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Is used in-ascertaining the contents of surfaces, when both the length and breadth are measured. In Ireland, plantation or Irish Measure is most generally used, but in some places, especially in the neighbourhood of large cities or towns, where land is of greater value than where not contigious thereto, Statute or English measure is common; I have, therefore, given the divisions of both, in this, and in the preceding article. An Irish plantation perch contains 49, and an English statute perch but 30+ square yards, each of which, being multiplied by 4, to take away the fraction, gives 196 for the former, and 121 for the latter, which is, therefore the proportion of Irish to English perches or acres, 121 Irish being equal to 196 English. ** ; : A square inch foot, perch, &c. is one inch, foot, perch, &c. long, and the same broad. --- - - -

12×12=144 Square Inches.....make... One Square Foot. 3x 3= 9 Square Inches........... One Square Yard.

5%. X5}=304 Square Yards..... ....... One Perch English 7X7 = 49 Square Yards ............ One Perch Irish. 40 Square Perches..... ..... One Rood. 4 Roods. .............. ... One Acre. § W. 7.8%. Inches............... One Link English. *s 10, #w Inches............... One Link Irish. s 25×25-625 Square Links...... ... One Square Perch,

100000 Square-Links........ One Acre.

The dimensions of Land are commonly taken by a chain, containing 4 perches or 100 links, as before mentioned, or more commonly by one, containing only 2 perches, or 50 links.

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, SOLID MEASURE,

Not only the measure of every thing that has length, breadth and depth, but all measures of capacity are included in this article, whether liquid or dry, whether of one bulk or .collective bulks.

A solid foot is 12 inches long, 12 inches broad, and 12 inches deep, therefore contains 1728 solid inches. The denominations most in use are as follows :

27 Solid feet. . . . . . make ..... One solid yard. 40 Solid feet................ One ton square timber. 50. Solid feet................ One ton round timber. 50 Solid feet.................One load of square timber. 42 Solid feet...... . . . . . . . . ...Qneton of shipping 343 Solid yards............... One solid perch.

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LIQUID MEASURE.

4 N ins: a - ....... make....... One Pint....... P. 2 i.o.o. - - - - - - - - . . . . One Quart.....Qt. .2 Quarts... ::::::.................. One Pottle.....Pot. 2 Pottles or 8 Pints.................. One Gallon... Gai, 42 Gallons......................... One Tierce.....T. § 9-lons......................... One Hogshead. His *Sollons......................... One Puncheon.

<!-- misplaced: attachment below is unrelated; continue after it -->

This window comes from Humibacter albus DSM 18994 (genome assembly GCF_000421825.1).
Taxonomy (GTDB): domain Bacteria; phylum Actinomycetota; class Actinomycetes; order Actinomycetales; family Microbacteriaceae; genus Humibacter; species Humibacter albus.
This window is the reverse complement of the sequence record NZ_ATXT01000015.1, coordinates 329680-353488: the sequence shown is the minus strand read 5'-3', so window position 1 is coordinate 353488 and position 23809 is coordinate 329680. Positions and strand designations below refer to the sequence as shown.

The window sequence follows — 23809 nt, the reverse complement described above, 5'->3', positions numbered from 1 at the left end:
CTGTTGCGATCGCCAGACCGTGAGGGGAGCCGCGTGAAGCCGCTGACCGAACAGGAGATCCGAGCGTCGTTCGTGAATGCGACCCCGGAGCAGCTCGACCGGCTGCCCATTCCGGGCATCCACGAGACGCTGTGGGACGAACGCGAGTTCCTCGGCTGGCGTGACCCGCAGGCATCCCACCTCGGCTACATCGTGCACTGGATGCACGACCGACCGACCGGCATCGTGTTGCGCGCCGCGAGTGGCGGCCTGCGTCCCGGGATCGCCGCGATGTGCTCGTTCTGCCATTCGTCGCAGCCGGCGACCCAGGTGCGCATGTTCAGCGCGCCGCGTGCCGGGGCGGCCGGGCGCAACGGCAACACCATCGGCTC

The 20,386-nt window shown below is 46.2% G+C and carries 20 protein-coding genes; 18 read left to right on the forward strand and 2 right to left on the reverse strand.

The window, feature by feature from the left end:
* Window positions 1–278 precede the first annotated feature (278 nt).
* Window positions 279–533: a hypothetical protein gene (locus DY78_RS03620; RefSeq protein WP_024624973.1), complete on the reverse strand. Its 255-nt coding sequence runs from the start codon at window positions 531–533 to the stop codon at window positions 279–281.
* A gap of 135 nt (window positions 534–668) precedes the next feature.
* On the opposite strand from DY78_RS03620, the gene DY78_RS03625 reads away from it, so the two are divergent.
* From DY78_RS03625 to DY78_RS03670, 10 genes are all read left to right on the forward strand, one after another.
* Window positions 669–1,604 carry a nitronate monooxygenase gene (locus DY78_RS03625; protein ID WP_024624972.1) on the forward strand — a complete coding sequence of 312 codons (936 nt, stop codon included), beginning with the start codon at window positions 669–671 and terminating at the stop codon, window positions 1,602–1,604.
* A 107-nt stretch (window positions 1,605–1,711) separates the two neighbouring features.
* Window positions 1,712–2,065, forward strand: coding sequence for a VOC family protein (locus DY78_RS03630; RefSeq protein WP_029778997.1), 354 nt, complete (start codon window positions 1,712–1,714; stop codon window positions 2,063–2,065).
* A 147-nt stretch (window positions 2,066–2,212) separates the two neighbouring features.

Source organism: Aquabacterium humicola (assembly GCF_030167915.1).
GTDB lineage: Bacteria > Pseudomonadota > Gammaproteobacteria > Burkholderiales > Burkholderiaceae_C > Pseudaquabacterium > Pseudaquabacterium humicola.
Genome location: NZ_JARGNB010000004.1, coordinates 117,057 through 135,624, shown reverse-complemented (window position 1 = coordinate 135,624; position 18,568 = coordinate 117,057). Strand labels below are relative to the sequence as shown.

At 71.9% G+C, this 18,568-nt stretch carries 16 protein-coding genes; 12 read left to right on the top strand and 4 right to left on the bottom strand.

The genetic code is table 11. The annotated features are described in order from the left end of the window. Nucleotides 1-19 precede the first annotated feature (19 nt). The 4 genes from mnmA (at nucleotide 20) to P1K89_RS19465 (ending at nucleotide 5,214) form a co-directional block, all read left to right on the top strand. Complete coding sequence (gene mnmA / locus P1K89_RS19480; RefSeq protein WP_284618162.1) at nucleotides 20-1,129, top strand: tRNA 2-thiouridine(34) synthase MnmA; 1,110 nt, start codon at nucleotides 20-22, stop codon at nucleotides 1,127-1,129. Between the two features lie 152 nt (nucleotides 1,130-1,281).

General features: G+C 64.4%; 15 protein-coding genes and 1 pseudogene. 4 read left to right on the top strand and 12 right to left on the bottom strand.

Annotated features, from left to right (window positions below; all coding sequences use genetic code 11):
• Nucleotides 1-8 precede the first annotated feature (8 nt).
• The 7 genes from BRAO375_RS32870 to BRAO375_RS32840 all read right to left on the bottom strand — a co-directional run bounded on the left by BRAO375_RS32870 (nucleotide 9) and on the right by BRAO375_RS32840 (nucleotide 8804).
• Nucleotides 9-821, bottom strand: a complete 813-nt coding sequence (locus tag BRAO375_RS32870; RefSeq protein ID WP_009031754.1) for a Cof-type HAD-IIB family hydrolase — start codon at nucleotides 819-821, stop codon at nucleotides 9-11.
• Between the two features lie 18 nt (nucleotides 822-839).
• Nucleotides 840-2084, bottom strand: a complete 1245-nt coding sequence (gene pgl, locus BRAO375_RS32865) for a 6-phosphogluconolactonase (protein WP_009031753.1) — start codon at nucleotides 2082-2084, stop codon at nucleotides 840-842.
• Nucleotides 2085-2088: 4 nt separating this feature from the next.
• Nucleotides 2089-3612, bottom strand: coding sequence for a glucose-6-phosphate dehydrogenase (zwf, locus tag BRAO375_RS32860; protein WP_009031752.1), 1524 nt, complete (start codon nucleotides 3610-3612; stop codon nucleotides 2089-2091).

2 *:::::::::..................... One Pipe or Butt. 2 Pipes or 4 Hhds... • * * * * * * * * * * * * * *.*.*. One Tun.

The gallon appointed to be used for measuring all kinds of liquids, or such dry goods as are sold by measure in Ireland, oxcept as relates to the duty on spirits, is 217,4 cubic or solid inches, and 40 gallons are a barrel of ale, though the vessel usually holds 42. - - - - - - -

In England, the wine gallon is 231, and the ale and beer gallon 282 cubic or solid inches. - Hnd gat pte Gal

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DRY MEASURE

In England, is used to measure Corn, and other dry goods; but as they are generally sold by weight in Ireland, the measure is but little used. The denominations are as follow :

2,Pints.......... make ........ . . . . One Quart.
2 Quarts..... * * * * * * * * * * * * * * * . . . . . . . One Pottle.
2 Pottles............................ One Gallon.
2 Gallons................. . . . . . . . . . . One Peck.
4 !”: ............................... One Bushel.
4 Bushels........ . . . . . . . . . . . . ....... One Barrel.
2 Barrels......... * * * * * * * * * * * * * * * * . . . One Quarter.
5 Quarters.......... . . . . . . . . . . . . . . . One Wey.
? Weys............................ One Last.

--N, B.-The *rter-wey and last are wholly in disuse in Ireland.

The Winchester bushel is a round measure, 18% inches in diameter, and 8 inches deep, and contains 2150} cubic or solid inches.

The chaldron of coals at London, contains 36 heaped Winchester bushels, and weighs on an average about 28%. Cwt. according to the quality of the coals.

A Newcastle chaldron weighs 53 cwt. 8 chaldrons or 21 ton; 4 cwt. make a keel.

Dry measure being, as before observed, of little use, examples of addition are not necessary.

TIME.

A thread or bar 394 inches long, with a small weight at one end, and freely suspended at the other, being set in motion, each vibration or swing in this latitude, is the measure of a second, hence the following division.

60 Seconds (sec.)...... make ......... One Minute....... M.

60 Minutes . . . . . . . . . . . . . - - - - - - - - - One Hour............H. 24 Hours. . . . . . - - - - - - - - . . . . . . . . . . One Day...........D. 7 Days . . . . . . . . . . . . . . . . . . . . . . . . One Week..........W.

go ... . . . . . . . . . . One common Year. Fr.

365+ days, or 8766 hours make one Julian year; 365 days, 5 hours, 48 minutes, 48 seconds, one Solar year. This oecasions every fourth year to have 366 days, which is called leap year, but as this is rather too much, every hundredth year is counted a common year, except such complete cemturies as are exactly divisible by 4, as 2000, 2400, &c.

The year is also divided into 12 unequal calendar months, the names of which are:—first, January ; second, February : third, March; fourth, April; fifth, May : sixth, June; seventh, July ; eighth, August ; ninth, September ; tenth, October ; eleventh, November, and twelfth, December. Of these, April, June, September, and November have 30 days each, and the rest, except February, have 31 days each. In leap years, February has 29 days, and in common years 28 days. The

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